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Dr. B.
Dr. B., Veterinarian
Category: Dog Veterinary
Satisfied Customers: 16224
Experience:  Hello, I am a small animal veterinarian and am happy to discuss any concerns & questions you have on any species.
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He won't eat,, 6 months, golden retriever, chews & digs up

Customer Question

He won't eat
JA: I'm sorry to hear that. What is the dog's name and age?
Customer: peter, 6 months
JA: Is there anything else important you think the Veterinarian should know about peter?
Customer: golden retriever, chews & digs up everything in site, super hyper, this morning digging he got his snout wedged under a stack of bricks that i think gave way and squished his mouth pretty hard, he gave a few yelps as I pulled him free. 10 hours later he hasn't touched his food, has no energy, looks miserable, 0 interest in any food even steak, and just sits there, completely lifeless.
Submitted: 4 months ago.
Category: Dog Veterinary
Expert:  Dr. B. replied 4 months ago.

Hello & welcome, I am Dr. B, a licensed veterinarian and I would like to help you with today. I do apologize that your question was not answered before. Different experts come online at various times; I just came online, read about your wee one’s situation, and wanted to help.

Again I do apologize that my colleagues could not aid you sooner, but can you tell me:

Is he still sore around his muzzle and face? When you open his mouth?

Any gagging, retching, lip licking, drooling or vomiting?

Are his gums pink or pale/white? Moist or sticky?

If you press on his belly, does he have any discomfort, tenderness, or tensing?

Could he have eaten something he should not have (ie bones, toys, rocks, plants, chemicals, etc)?

Customer: replied 4 months ago.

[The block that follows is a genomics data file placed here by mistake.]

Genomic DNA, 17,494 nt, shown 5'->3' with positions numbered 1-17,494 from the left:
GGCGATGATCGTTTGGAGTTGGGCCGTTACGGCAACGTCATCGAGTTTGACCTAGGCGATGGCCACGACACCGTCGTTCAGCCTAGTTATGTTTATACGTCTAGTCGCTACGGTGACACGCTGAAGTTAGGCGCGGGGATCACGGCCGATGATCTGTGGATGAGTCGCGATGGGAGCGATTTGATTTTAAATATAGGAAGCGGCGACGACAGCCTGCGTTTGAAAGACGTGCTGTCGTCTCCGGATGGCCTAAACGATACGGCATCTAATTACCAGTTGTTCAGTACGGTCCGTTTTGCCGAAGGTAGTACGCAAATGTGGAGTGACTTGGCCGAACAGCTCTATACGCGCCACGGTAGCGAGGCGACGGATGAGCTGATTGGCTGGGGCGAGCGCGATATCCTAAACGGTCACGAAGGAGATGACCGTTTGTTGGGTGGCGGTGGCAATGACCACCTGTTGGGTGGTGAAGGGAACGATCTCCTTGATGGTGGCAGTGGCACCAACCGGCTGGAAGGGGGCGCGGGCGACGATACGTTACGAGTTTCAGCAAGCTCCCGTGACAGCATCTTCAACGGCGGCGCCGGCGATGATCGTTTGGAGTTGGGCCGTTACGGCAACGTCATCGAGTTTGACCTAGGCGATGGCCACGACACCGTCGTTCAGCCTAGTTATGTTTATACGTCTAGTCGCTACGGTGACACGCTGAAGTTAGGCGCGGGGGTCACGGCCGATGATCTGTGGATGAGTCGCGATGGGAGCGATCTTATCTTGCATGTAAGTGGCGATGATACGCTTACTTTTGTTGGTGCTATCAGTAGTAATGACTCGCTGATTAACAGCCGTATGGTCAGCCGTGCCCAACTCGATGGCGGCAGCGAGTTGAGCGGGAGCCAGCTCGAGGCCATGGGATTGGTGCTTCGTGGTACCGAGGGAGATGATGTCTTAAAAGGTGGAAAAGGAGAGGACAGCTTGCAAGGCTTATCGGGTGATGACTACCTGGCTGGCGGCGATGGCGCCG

I can't tell if he is sore on muzzle and face, he doesn't seem to flinch away per se, but he will not open his mouth at all unless I totally force it in which case he doesn't whine or flinch, just wants to close it again asap. I brought hose over and turned on a trickle (he loves hose drinking) and he paused but then went after it, opened fairly wide and drank for 10-20 seconds like normal, but then he stopped suddenly and sat back down, and made a few weird throat/stomach gurgle type sounds, then threw up all the water he just drank. There also seems to have been some new drooling happening, not a lot but sort of a slow leak. His gums seem pink and white, see attached, they do seem moist and sticky but I think they've always been like that / I can't tell if different than usual. I pressed all over his body, belly etc and he didn't seem to flinch or react to anything. In fact the cat was playing with him (trying) and usually the dog (playfully) annihilates the cat but he just lay there and let the cat chew his tail/legs/all over, and didn't budge an inch.He has free access to house/pen through his dog door and he 100% prefers inside (cool/central air) but this morning we found him voluntarily outside in his dog house (east coat hot/humid/yucky), and he did NOT want to come out, I had to drag him. But he was panting more (opening/closing his mouth) and he also drank from the faucet without throwing up. There was some vomit and a slimy poop in his bathroom area.Could he have eaten something? Yes. He still eats his poop sometimes but mostly is just that he chews on everything and digs up anything/everything no matter what training we try. Chemicals - probably not, we did use a pesticide last month but kept clear of his area and the dilution was very high anyway. His areas are kept pretty clean. He has several toys, favorites being a frisbee, rubber pig, tennis ball and tug-of-war-rope, they get cleaned every month or so.He seemed better this morning than last night but only marginally if any, and super weak/shaky legs (no food), and still won't even even lick hot dogs or steak, even smelling them he just immediately looks away.